Certifying Schools

We’ve debated the value of schools in technology careers plenty of times on this site. I have been torn on the value of schools, and I tend to go back and forth as to whether I’d recommend them for many people. Right now I tend to shy away from schools, mostly because I think the ROI is hard for a college. Working in technology can be a great job, one that pays well, but the cost of a degree seems high. Especially when there are plenty of ways that you can learn the same skills.

I’m not saying that university makes you a better or worse developer or IT professional. I think that really depends on the individual. Plenty of smart people go through a university curriculum and go on to build great systems and applications. The same is true for self-taught individuals that learn on the job. Ultimately, you need to take responsibility for your own career, your knowledge, and your education, both in getting started and continuing as long as you work in this field.

However, I do think that your responsibility also extends to researching and learning about the way in which you choose to learn. If that’s a school, be wary of their claims. I ran across this piece about a school that was fined for their marketing. They didn’t quite lie about the results from the curriculum, but they were deceiving. I think everyone should understand that finding a job can be hard in your area, especially when you are getting started. Whether you come out of a school of some sort, or you’ve been building your own projects. Ultimately, you need to convince someone you can do the work they need done in a competent manner at some reasonable price.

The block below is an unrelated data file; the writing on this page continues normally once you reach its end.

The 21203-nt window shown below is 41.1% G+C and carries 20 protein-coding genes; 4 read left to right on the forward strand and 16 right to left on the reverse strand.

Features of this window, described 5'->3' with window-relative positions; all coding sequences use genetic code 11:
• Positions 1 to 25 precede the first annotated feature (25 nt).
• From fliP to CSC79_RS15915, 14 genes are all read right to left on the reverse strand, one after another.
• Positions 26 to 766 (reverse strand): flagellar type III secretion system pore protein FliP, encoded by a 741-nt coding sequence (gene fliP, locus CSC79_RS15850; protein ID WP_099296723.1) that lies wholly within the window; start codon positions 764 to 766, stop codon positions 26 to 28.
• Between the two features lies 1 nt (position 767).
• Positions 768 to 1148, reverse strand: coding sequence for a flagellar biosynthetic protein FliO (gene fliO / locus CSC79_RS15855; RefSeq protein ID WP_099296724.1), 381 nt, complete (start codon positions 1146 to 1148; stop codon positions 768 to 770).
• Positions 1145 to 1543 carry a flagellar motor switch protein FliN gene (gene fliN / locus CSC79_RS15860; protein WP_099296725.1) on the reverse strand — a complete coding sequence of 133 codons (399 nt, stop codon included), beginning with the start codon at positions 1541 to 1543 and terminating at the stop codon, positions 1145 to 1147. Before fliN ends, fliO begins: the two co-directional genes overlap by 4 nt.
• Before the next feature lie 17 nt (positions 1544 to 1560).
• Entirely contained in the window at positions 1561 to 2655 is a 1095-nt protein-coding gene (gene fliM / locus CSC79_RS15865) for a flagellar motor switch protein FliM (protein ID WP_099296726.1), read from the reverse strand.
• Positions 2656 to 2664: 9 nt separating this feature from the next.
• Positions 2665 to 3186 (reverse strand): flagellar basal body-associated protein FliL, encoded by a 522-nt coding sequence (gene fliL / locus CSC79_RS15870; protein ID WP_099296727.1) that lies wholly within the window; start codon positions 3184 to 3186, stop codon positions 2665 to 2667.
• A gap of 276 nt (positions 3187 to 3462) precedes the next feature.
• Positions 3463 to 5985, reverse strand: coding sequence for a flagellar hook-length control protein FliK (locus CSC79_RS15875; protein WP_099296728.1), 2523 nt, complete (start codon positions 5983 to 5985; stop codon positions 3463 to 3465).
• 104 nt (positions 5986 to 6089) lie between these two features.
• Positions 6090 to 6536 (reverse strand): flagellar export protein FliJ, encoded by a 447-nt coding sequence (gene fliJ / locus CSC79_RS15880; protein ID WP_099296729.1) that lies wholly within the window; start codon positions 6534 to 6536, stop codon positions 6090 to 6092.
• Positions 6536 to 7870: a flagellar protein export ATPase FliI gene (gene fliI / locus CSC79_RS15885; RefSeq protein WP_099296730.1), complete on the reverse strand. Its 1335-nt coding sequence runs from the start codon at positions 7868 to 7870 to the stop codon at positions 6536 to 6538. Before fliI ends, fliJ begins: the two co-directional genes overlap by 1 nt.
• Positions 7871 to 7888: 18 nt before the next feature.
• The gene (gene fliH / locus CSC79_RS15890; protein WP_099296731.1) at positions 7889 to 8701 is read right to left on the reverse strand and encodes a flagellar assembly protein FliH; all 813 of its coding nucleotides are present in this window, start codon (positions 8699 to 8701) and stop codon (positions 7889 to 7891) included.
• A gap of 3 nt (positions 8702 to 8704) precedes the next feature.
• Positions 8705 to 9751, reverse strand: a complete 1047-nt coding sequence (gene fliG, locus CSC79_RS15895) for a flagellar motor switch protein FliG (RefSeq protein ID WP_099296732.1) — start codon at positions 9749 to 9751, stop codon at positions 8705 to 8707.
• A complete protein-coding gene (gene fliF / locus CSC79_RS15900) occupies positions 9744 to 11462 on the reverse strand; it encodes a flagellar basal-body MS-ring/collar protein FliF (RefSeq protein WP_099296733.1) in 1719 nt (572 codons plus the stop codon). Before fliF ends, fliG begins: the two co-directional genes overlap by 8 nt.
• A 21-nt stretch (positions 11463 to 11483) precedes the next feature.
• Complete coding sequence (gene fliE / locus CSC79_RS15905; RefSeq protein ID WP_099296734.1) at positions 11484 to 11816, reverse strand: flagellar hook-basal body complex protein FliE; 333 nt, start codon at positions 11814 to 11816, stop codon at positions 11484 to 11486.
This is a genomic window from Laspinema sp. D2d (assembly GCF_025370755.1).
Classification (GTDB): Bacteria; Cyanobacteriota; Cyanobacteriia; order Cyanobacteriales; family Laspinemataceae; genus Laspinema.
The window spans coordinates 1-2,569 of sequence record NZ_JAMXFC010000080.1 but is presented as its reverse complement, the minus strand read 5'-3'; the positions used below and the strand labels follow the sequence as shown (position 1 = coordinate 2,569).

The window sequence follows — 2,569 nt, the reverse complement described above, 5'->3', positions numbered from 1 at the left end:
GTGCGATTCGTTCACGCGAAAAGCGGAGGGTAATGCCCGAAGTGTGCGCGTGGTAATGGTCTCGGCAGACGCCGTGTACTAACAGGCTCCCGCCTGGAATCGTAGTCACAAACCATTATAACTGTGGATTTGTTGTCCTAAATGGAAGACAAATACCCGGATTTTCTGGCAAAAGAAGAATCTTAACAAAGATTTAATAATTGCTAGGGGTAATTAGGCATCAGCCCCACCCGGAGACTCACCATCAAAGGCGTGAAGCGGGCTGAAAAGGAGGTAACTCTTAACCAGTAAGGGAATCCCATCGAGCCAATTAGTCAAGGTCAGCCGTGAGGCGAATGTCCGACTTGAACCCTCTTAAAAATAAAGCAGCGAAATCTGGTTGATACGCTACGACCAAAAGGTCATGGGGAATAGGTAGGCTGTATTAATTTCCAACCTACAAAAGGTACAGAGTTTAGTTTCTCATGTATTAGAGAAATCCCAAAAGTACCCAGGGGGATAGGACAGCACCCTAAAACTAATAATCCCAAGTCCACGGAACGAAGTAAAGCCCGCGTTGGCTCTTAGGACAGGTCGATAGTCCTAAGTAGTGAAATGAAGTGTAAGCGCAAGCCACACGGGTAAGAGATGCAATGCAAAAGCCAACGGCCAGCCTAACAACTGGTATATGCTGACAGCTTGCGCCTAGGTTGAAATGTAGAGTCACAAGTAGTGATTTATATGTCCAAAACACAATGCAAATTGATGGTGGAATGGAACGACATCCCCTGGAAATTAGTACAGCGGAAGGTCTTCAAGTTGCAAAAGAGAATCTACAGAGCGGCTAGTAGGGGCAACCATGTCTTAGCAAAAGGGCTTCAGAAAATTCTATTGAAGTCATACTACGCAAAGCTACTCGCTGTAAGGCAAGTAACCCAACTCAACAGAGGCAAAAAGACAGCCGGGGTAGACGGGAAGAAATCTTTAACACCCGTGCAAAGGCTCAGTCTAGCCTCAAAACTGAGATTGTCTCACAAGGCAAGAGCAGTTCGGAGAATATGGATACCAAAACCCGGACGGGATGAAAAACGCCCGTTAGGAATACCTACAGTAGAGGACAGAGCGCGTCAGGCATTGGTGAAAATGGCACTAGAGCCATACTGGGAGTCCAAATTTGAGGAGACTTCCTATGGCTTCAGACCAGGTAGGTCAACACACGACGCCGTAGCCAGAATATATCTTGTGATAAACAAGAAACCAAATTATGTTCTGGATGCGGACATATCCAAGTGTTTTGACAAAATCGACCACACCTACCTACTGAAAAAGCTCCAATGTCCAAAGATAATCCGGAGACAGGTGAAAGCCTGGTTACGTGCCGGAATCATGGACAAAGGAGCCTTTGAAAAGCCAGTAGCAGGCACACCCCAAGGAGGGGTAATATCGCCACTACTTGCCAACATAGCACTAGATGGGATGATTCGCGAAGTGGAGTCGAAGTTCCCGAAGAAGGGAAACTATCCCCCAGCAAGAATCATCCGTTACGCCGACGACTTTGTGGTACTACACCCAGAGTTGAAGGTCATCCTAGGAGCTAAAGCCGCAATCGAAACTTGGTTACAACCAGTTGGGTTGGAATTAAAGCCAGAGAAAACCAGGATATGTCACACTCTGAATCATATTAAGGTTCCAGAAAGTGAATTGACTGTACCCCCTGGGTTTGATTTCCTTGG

Education has become a business, one where the profit and loss seem to be more important than the results experienced by their graduates. Some of the lack of success by schools is because students don’t make enough of an effort to become good at their craft. I see plenty of evidence of that, even in professional places, where workers aren’t learning to become better at their craft over time. That’s something we can all do, and it’s something I ask you to do on a regular basis throughout your career. However, some of the issues are inherent in modern curriculums.

As we look for more secure coding practices, ask for more testing, and still see frameworks and platforms continue to advance, I don’t know if schools can keep up? I’d like to think that there are enough professional teachers that could update and alter curriculums on a regular basis, perhaps even every semester, to adapt to the changing workplace. I’d like to see more practical projects, still taught using basic, well known principles in computer science, but using modern platforms. That might change the nature of the professor in colleges, but perhaps groups of colleges should jointly develop curriculums and keep them current over time. There’s still a place for teachers to learn and bring their skills to teaching, but using information that is evolving too rapidly for one person to manage.

I don’t know if we’ll get there, but regardless, each of you needs to look to improve your skills over time. Don’t expect that what you knew last year will be good enough for next year. Continue to learn, grow, evolve, and question the ways in which you build software and systems.

Steve Jones

The Voice of the DBA Podcast

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